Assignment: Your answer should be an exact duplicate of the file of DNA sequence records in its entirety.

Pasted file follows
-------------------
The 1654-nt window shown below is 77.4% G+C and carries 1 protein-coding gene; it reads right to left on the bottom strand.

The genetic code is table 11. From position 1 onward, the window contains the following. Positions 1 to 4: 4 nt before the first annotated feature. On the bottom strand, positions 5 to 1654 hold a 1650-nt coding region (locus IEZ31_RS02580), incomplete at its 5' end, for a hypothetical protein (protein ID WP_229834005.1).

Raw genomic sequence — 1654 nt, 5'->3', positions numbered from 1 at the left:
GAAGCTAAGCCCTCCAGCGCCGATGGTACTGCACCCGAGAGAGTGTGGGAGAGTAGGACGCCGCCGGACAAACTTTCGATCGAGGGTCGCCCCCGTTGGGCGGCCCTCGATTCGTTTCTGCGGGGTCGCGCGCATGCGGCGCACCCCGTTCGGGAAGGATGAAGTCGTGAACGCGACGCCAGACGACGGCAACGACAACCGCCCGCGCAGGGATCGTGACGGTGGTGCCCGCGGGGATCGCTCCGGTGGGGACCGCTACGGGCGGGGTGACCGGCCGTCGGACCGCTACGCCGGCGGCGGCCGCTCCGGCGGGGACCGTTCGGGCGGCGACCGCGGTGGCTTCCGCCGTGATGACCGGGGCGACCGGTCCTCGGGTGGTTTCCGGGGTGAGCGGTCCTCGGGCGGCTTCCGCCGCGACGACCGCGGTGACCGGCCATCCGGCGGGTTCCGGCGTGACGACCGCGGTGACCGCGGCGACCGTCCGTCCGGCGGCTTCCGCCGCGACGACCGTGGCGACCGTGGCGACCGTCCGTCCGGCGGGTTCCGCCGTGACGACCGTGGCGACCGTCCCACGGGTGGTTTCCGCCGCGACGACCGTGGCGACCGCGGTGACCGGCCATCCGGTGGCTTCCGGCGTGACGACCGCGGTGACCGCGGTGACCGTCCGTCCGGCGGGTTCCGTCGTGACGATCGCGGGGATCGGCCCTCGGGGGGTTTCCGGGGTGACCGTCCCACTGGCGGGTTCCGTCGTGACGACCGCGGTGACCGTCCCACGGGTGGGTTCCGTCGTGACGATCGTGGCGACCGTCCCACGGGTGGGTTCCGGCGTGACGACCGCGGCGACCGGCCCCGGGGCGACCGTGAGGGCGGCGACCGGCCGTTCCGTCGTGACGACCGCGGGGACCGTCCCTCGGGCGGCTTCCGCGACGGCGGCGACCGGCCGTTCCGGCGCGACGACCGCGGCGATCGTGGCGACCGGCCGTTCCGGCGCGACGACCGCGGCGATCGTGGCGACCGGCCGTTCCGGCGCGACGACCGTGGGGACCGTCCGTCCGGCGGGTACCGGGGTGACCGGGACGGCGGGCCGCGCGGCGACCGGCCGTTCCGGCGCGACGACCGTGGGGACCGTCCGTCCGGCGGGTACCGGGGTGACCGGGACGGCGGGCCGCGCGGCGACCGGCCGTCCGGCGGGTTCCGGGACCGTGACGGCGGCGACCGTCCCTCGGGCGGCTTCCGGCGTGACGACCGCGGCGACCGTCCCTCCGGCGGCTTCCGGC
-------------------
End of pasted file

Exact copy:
The 1654-nt window shown below is 77.4% G+C and carries 1 protein-coding gene; it reads right to left on the bottom strand.

The genetic code is table 11. From position 1 onward, the window contains the following. Positions 1 to 4: 4 nt before the first annotated feature. On the bottom strand, positions 5 to 1654 hold a 1650-nt coding region (locus IEZ31_RS02580), incomplete at its 5' end, for a hypothetical protein (protein ID WP_229834005.1).

Raw genomic sequence — 1654 nt, 5'->3', positions numbered from 1 at the left:
GAAGCTAAGCCCTCCAGCGCCGATGGTACTGCACCCGAGAGAGTGTGGGAGAGTAGGACGCCGCCGGACAAACTTTCGATCGAGGGTCGCCCCCGTTGGGCGGCCCTCGATTCGTTTCTGCGGGGTCGCGCGCATGCGGCGCACCCCGTTCGGGAAGGATGAAGTCGTGAACGCGACGCCAGACGACGGCAACGACAACCGCCCGCGCAGGGATCGTGACGGTGGTGCCCGCGGGGATCGCTCCGGTGGGGACCGCTACGGGCGGGGTGACCGGCCGTCGGACCGCTACGCCGGCGGCGGCCGCTCCGGCGGGGACCGTTCGGGCGGCGACCGCGGTGGCTTCCGCCGTGATGACCGGGGCGACCGGTCCTCGGGTGGTTTCCGGGGTGAGCGGTCCTCGGGCGGCTTCCGCCGCGACGACCGCGGTGACCGGCCATCCGGCGGGTTCCGGCGTGACGACCGCGGTGACCGCGGCGACCGTCCGTCCGGCGGCTTCCGCCGCGACGACCGTGGCGACCGTGGCGACCGTCCGTCCGGCGGGTTCCGCCGTGACGACCGTGGCGACCGTCCCACGGGTGGTTTCCGCCGCGACGACCGTGGCGACCGCGGTGACCGGCCATCCGGTGGCTTCCGGCGTGACGACCGCGGTGACCGCGGTGACCGTCCGTCCGGCGGGTTCCGTCGTGACGATCGCGGGGATCGGCCCTCGGGGGGTTTCCGGGGTGACCGTCCCACTGGCGGGTTCCGTCGTGACGACCGCGGTGACCGTCCCACGGGTGGGTTCCGTCGTGACGATCGTGGCGACCGTCCCACGGGTGGGTTCCGGCGTGACGACCGCGGCGACCGGCCCCGGGGCGACCGTGAGGGCGGCGACCGGCCGTTCCGTCGTGACGACCGCGGGGACCGTCCCTCGGGCGGCTTCCGCGACGGCGGCGACCGGCCGTTCCGGCGCGACGACCGCGGCGATCGTGGCGACCGGCCGTTCCGGCGCGACGACCGCGGCGATCGTGGCGACCGGCCGTTCCGGCGCGACGACCGTGGGGACCGTCCGTCCGGCGGGTACCGGGGTGACCGGGACGGCGGGCCGCGCGGCGACCGGCCGTTCCGGCGCGACGACCGTGGGGACCGTCCGTCCGGCGGGTACCGGGGTGACCGGGACGGCGGGCCGCGCGGCGACCGGCCGTCCGGCGGGTTCCGGGACCGTGACGGCGGCGACCGTCCCTCGGGCGGCTTCCGGCGTGACGACCGCGGCGACCGTCCCTCCGGCGGCTTCCGGC